Journalist Soledad Gallego-Díaz has been nominated as the new editor-in-chief of EL PAÍS. Staff at the media organization will cast a non-binding vote on the appointment today, paving the way for Gallego-Díaz to replace Antonio Caño at the head of the newspaper. The board of directors at El PAÍS will then make the appointment official. Caño will continue to be linked with EL PAÍS.
Gallego-Díaz has been involved with EL PAÍS for almost 40 years. She studied at Spain’s Official Journalism School and worked for the newspaper as a contributor specializing in politics immediately after it was founded in 1976, until she joined the politics section full time. From there she covered Spain’s parliament, chronicling some of the most intense moments of the country’s Transition to democracy. In fact, together with Federico Abascal and José Luis Martínez, she managed to obtain and publish the first draft of the 1978 Spanish Constitution.
Gallego-Díaz has been involved with EL PAÍS for almost 40 years
In 1979, she became the newspaper’s correspondent in Brussels and later widened her experience in international news with high-profile positions in London and Paris.
Upon her return to the Madrid newsroom, Gallego-Díaz was named deputy editor and then managing editor, a role she held for five years. She worked again as a correspondent in New York and Buenos Aires, and since 2012 she has been a contributor to the Cadena SER radio show Hoy por hoy. She currently writes a weekly political column in the Sunday edition of EL PAÍS.
Gallego-Díaz is one of Spain’s most acclaimed female journalists. Over the course of her long career, she has received a number of awards, including the Salvador de Madariaga and Margarita Rivière prizes, and just last May was awarded the Ortega y Gasset lifetime acheivement awared.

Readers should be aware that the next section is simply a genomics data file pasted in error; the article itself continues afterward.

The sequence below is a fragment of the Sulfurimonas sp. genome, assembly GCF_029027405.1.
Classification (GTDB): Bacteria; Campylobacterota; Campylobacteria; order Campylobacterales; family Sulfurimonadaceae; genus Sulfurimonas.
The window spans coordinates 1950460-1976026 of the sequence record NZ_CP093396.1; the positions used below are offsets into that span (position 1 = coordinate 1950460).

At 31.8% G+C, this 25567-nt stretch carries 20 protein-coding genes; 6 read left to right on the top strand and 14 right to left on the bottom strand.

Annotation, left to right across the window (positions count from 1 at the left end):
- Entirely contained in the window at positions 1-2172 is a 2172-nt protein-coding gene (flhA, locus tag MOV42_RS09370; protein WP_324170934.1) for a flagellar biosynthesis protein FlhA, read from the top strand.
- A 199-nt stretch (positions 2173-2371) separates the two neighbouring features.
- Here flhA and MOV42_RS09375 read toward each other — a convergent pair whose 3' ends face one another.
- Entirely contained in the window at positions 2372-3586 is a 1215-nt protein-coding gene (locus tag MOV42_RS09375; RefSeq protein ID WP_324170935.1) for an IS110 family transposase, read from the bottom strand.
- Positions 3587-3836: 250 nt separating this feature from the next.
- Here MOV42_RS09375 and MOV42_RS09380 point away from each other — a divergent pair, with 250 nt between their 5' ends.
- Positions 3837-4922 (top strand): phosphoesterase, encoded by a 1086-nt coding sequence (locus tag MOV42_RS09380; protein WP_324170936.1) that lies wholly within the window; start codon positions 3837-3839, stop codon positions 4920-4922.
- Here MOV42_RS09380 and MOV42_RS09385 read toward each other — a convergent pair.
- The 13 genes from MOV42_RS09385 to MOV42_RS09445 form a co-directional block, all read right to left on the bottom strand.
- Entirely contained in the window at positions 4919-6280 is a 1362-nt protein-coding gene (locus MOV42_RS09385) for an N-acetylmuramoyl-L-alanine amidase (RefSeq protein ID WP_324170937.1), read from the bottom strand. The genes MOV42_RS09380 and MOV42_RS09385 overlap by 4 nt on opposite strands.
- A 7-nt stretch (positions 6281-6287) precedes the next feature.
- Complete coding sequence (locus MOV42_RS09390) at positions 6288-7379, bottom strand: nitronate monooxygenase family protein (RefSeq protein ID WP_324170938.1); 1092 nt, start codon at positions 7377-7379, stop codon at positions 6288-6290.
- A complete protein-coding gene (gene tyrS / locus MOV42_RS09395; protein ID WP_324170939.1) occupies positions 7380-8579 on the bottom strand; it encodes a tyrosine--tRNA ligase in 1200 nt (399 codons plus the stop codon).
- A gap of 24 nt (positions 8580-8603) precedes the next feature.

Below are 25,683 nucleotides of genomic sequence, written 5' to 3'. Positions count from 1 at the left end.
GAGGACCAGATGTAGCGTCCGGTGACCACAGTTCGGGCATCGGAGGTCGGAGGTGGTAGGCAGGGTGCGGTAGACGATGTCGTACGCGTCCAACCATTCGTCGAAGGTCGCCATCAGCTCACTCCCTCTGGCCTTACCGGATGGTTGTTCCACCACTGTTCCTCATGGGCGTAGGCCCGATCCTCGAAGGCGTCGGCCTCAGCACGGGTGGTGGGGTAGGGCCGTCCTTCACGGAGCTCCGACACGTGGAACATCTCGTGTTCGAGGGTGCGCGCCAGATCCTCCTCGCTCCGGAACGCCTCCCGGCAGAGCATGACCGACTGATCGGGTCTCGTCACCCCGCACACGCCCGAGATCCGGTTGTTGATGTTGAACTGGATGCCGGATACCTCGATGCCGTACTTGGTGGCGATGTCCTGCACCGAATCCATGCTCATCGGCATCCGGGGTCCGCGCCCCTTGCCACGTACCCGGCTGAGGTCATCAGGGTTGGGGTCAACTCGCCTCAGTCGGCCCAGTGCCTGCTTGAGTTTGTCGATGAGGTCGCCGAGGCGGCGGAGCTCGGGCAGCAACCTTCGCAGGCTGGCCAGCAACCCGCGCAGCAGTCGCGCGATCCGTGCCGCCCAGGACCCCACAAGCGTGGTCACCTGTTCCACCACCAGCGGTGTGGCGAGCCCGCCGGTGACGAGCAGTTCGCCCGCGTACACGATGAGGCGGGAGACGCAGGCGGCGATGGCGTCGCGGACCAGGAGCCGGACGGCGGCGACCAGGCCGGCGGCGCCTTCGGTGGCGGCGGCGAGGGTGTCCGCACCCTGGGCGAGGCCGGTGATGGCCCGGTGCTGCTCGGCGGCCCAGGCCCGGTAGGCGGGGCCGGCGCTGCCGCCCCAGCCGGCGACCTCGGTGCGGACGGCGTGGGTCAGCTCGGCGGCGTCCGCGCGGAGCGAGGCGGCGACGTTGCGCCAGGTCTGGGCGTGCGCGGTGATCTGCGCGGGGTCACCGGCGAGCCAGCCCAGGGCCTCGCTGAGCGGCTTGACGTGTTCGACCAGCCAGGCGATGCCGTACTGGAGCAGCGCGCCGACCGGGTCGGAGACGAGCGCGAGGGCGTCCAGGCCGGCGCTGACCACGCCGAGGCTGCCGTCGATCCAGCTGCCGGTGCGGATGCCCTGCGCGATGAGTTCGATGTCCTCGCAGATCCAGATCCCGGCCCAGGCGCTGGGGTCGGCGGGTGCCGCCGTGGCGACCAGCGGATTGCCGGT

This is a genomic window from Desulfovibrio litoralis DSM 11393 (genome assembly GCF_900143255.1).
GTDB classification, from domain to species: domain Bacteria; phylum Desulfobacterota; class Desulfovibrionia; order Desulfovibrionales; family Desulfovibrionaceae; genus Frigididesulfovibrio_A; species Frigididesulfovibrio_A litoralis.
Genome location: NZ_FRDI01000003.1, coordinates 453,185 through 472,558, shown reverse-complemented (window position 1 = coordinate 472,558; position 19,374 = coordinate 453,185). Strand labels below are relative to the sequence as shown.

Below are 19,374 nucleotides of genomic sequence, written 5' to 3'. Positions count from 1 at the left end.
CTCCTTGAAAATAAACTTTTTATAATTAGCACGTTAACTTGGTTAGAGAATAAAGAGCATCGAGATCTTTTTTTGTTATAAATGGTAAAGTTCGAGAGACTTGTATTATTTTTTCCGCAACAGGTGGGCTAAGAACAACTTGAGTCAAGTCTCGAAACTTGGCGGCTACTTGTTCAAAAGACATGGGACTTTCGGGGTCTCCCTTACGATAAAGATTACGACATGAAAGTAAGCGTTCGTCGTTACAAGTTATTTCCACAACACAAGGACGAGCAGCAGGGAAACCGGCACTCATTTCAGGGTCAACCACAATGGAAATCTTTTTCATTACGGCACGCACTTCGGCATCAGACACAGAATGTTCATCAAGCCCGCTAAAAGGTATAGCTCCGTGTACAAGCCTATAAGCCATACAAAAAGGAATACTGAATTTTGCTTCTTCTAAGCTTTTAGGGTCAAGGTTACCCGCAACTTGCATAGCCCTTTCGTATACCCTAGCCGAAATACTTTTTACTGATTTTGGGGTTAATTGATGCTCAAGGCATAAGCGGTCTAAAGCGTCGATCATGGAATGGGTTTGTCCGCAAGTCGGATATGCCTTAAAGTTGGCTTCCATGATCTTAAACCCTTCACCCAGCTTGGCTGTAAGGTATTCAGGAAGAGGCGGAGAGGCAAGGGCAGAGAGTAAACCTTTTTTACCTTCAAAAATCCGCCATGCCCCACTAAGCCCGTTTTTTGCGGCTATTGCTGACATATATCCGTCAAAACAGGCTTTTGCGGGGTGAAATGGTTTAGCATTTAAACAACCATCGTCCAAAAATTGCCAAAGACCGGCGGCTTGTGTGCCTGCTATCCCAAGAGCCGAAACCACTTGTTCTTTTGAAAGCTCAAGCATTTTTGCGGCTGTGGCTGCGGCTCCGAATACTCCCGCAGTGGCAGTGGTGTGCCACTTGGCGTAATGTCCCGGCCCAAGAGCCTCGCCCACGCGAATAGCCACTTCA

Antonio Caño became the editor-in-chief of EL PAÍS on May 4, 2014. During this period, the newspaper has provided in-depth coverage on national and international issues, including the surprise abdication of King Juan Carlos I, the Catalan independence drive and the terrorist attacks in Paris.
Caño has also driven the newspaper’s digital transformation, helping the organization to become one of the most-read outlets in Spanish-speaking media. Under Caño, EL PAÍS broke the record of 100 million unique monthly visitors, making it one of the most-read newspapers in the world. He also broadened the organization’s reach into Latin America, with EL PAÍS now one of the leading sources of information for readers in Mexico, Brazil, Argentina and Colombia.
Caño joined EL PAÍS in 1982 and was a correspondent in Mexico and Central America, and later bureau chief in Washington, a role he held for more than 10 years. He has covered historic events such as the Falklands War, uprisings against Chilean dictator Augusto Pinochet, and four US presidential elections.
Gallego-Díaz will be the sixth person to edit EL PAÍS. Juan Luis Cebrían held the position from the newspaper’s founding in 1976 to 1988. He was replaced by Joaquín Estefanía, who remained in charge until 1993. Jesús Ceberio took over the role until 2006, when Javier Moreno was named the new editor. He held the role until he was relieved by Caño in 2014.
The chairman of EL PAÍS, Manuel Mirat, praised Caño for leading the newspaper during a complicated time for rigorous journalism and expressed his trust that Gallego-Díaz, the first woman to head the newspaper in its 42-year history, will successfully tackle the challenges ahead once in her role.
English version by Melissa Kitson.